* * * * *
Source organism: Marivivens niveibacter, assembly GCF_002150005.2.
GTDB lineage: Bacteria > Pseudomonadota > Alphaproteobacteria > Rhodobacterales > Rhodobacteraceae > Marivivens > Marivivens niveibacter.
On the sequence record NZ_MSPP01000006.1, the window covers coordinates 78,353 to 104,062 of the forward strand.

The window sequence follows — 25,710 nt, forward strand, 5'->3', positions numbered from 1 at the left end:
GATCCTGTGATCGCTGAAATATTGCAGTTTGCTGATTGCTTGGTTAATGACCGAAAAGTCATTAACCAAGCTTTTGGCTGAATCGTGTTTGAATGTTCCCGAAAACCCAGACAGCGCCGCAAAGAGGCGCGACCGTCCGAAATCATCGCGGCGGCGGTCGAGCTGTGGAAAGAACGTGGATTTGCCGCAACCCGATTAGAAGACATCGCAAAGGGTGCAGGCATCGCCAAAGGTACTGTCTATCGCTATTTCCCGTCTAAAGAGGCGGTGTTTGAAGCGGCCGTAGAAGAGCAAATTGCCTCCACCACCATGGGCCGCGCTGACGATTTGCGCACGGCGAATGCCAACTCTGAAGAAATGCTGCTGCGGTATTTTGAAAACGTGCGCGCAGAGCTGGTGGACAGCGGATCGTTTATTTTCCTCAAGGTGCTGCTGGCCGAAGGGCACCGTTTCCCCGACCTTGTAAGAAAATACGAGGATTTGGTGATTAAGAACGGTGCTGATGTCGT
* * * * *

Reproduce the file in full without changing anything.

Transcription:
Source organism: Marivivens niveibacter, assembly GCF_002150005.2.
GTDB lineage: Bacteria > Pseudomonadota > Alphaproteobacteria > Rhodobacterales > Rhodobacteraceae > Marivivens > Marivivens niveibacter.
On the sequence record NZ_MSPP01000006.1, the window covers coordinates 78,353 to 104,062 of the forward strand.

The window sequence follows — 25,710 nt, forward strand, 5'->3', positions numbered from 1 at the left end:
GATCCTGTGATCGCTGAAATATTGCAGTTTGCTGATTGCTTGGTTAATGACCGAAAAGTCATTAACCAAGCTTTTGGCTGAATCGTGTTTGAATGTTCCCGAAAACCCAGACAGCGCCGCAAAGAGGCGCGACCGTCCGAAATCATCGCGGCGGCGGTCGAGCTGTGGAAAGAACGTGGATTTGCCGCAACCCGATTAGAAGACATCGCAAAGGGTGCAGGCATCGCCAAAGGTACTGTCTATCGCTATTTCCCGTCTAAAGAGGCGGTGTTTGAAGCGGCCGTAGAAGAGCAAATTGCCTCCACCACCATGGGCCGCGCTGACGATTTGCGCACGGCGAATGCCAACTCTGAAGAAATGCTGCTGCGGTATTTTGAAAACGTGCGCGCAGAGCTGGTGGACAGCGGATCGTTTATTTTCCTCAAGGTGCTGCTGGCCGAAGGGCACCGTTTCCCCGACCTTGTAAGAAAATACGAGGATTTGGTGATTAAGAACGGTGCTGATGTCGT